The first U.S. cabled ocean observatory reached a milestone on July 14 with the installation of a node 9,500 feet deep off the coast of Oregon. Like a giant electrical outlet on the seafloor that also provides Internet connectivity, the node was spliced into a network of cable segments totalling some 560 miles that were
Submarine cables for the nations first regional cabled ocean observatory, a project led by the University of Washington, made landfall last week on the Oregon coast.
On the marine microbial stage, there appears to be a vast group of understudies only too ready to step in when
For the first time scientists have seen molten lava flowing from a deep-ocean seafloor volcano.
Like a deep-sea bloodhound, Sentry — the newest in an elite group of unmanned submersibles able to operate on their own in demanding and rugged environments — has helped scientists pinpoint optimal locations for two observation sites of a pioneering seafloor laboratory being planned off Washington and Oregon.
Hydrocarbons — molecules critical to life — are being generated by the simple interaction of seawater with the rocks under the Lost City hydrothermal vent field in the mid-Atlantic Ocean.
Peter Barletto, who has more than three decades of experience with submarine cable systems and networks, started work at the University of Washington Monday, joining the project team tasked with developing detailed engineering specifications for a cabled underwater research facility to be built off the coast of Washington and Oregon.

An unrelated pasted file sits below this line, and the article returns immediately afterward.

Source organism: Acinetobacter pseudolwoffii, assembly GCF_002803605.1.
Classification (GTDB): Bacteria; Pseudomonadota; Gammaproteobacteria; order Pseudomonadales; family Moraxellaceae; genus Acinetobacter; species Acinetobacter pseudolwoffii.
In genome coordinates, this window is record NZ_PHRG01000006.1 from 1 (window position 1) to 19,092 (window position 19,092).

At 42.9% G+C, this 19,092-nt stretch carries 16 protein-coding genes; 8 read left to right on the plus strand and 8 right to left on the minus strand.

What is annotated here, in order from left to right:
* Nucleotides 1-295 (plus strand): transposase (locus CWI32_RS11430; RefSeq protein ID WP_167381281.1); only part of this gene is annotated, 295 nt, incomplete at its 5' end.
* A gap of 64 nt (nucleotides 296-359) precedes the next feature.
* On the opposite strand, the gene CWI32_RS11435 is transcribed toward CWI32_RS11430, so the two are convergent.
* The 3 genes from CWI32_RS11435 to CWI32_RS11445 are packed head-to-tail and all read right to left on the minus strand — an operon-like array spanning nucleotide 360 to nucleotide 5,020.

While the Seattle Post-Intelligencer was running a six-part series on problems plaguing Puget Sound, UW undergraduates, graduate students and faculty were at work on board the UW’s 274-foot research vessel gathering information needed to help puzzle out some of the sound’s most pressing problems.
With $150 million in President Bush’s proposed budget to install a cabled seafloor observatory off Washington and Oregon, a planning session is being convened June 5 for UW faculty and departments to learn how they might take advantage of this new facility for earth and ocean research and education.
With clever engineering and being in the right spot, under the right satellite, UW oceanographers working with Computing & Communications and the ResearchChannel became the first team in the world to broadcast high-definition video from the seafloor to selected sites around the world Sept.« Previous Page Next Page »